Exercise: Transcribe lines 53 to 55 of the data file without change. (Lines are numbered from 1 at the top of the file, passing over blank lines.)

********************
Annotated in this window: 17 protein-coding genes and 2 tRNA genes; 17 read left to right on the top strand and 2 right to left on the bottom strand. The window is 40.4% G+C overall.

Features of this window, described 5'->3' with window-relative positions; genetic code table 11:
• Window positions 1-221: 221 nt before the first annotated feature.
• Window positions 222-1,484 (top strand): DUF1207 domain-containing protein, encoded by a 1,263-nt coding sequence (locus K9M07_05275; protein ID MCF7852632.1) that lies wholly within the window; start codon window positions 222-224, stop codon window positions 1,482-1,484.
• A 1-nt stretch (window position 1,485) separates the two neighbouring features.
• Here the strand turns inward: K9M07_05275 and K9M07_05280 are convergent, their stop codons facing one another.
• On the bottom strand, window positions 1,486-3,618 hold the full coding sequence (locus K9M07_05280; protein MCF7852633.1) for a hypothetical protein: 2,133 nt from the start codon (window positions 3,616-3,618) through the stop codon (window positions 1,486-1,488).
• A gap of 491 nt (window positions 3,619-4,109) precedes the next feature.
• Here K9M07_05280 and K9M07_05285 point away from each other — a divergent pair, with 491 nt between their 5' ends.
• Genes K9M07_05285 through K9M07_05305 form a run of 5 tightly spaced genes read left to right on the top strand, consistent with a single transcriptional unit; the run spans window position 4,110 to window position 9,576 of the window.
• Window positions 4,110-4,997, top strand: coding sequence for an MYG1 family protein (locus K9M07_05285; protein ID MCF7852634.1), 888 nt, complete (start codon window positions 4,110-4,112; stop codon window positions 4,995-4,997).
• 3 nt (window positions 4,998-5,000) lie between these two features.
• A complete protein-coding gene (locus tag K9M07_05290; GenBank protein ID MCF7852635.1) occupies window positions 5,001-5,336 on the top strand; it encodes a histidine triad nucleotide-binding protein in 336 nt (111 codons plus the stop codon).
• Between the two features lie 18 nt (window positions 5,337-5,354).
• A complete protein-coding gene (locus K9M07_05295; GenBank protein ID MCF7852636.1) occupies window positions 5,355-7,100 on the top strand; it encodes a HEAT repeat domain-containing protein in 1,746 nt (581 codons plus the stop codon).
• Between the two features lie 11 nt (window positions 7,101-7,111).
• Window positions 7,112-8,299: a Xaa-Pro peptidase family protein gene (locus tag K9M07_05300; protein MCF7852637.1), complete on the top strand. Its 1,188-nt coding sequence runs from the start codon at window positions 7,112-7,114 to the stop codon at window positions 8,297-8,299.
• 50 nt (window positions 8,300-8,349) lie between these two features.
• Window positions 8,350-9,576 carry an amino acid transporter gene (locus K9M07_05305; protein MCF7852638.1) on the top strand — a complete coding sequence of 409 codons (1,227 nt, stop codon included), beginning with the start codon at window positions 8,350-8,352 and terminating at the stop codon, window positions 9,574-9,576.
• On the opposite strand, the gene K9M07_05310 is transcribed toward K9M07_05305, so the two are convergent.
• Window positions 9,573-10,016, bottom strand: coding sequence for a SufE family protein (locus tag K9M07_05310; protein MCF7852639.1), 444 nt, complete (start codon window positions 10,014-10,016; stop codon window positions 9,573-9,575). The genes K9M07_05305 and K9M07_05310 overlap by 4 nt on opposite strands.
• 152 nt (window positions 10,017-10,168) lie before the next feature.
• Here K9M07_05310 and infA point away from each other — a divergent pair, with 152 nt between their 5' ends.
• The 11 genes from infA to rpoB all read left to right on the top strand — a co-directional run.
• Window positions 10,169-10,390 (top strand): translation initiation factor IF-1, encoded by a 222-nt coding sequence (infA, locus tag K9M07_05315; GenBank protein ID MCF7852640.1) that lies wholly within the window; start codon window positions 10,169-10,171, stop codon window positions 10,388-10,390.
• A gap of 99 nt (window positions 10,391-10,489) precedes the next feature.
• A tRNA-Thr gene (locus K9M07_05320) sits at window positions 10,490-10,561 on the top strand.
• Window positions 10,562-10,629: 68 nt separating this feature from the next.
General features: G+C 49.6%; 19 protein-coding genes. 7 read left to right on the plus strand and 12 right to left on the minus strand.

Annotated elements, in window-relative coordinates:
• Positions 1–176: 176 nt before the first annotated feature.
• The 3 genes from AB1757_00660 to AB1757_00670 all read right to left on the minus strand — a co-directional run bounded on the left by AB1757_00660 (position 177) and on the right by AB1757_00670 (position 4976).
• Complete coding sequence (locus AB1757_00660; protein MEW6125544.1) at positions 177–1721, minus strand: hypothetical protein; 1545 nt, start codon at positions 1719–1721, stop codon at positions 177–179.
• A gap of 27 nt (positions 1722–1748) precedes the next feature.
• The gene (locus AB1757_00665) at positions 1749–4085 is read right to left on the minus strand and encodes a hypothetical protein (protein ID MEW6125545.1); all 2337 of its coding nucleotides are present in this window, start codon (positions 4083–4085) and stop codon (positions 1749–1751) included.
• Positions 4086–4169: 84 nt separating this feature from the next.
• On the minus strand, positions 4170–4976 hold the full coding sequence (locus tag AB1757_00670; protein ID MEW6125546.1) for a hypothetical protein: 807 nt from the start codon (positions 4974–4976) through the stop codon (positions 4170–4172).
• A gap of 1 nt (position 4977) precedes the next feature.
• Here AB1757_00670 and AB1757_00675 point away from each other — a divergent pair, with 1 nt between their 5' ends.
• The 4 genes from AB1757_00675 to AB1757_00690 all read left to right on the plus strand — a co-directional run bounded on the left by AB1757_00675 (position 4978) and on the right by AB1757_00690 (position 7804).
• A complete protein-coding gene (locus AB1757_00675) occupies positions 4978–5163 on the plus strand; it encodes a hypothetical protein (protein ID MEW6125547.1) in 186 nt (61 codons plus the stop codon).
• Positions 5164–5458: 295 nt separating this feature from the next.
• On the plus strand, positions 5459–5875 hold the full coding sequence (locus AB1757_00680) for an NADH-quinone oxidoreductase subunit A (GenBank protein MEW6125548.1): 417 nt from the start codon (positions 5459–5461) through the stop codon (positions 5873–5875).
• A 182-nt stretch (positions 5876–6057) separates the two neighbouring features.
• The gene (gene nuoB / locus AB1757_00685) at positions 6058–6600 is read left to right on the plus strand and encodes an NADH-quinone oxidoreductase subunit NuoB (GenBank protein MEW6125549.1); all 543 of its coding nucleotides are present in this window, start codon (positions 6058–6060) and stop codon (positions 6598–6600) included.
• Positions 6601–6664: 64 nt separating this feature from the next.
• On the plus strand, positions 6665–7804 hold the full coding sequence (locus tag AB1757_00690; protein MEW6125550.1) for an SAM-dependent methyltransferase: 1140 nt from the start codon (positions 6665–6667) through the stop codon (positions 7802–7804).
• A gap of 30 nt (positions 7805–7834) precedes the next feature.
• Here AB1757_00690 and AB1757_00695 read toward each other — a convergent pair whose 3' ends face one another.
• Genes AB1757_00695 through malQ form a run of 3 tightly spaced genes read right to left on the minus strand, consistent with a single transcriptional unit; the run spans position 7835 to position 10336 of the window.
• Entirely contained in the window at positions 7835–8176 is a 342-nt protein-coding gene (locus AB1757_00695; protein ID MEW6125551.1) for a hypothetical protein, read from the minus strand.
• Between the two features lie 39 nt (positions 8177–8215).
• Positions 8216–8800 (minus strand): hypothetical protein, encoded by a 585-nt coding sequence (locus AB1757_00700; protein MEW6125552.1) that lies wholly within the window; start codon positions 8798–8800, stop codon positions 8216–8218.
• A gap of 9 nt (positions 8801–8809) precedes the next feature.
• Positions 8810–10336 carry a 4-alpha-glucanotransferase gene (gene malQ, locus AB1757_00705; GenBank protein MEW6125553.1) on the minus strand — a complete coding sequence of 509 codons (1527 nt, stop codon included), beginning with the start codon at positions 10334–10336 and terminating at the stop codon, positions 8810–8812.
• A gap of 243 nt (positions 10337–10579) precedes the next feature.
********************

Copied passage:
• Positions 8216–8800 (minus strand): hypothetical protein, encoded by a 585-nt coding sequence (locus AB1757_00700; protein MEW6125552.1) that lies wholly within the window; start codon positions 8798–8800, stop codon positions 8216–8218.
• A gap of 9 nt (positions 8801–8809) precedes the next feature.
• Positions 8810–10336 carry a 4-alpha-glucanotransferase gene (gene malQ, locus AB1757_00705; GenBank protein MEW6125553.1) on the minus strand — a complete coding sequence of 509 codons (1527 nt, stop codon included), beginning with the start codon at positions 10334–10336 and terminating at the stop codon, positions 8810–8812.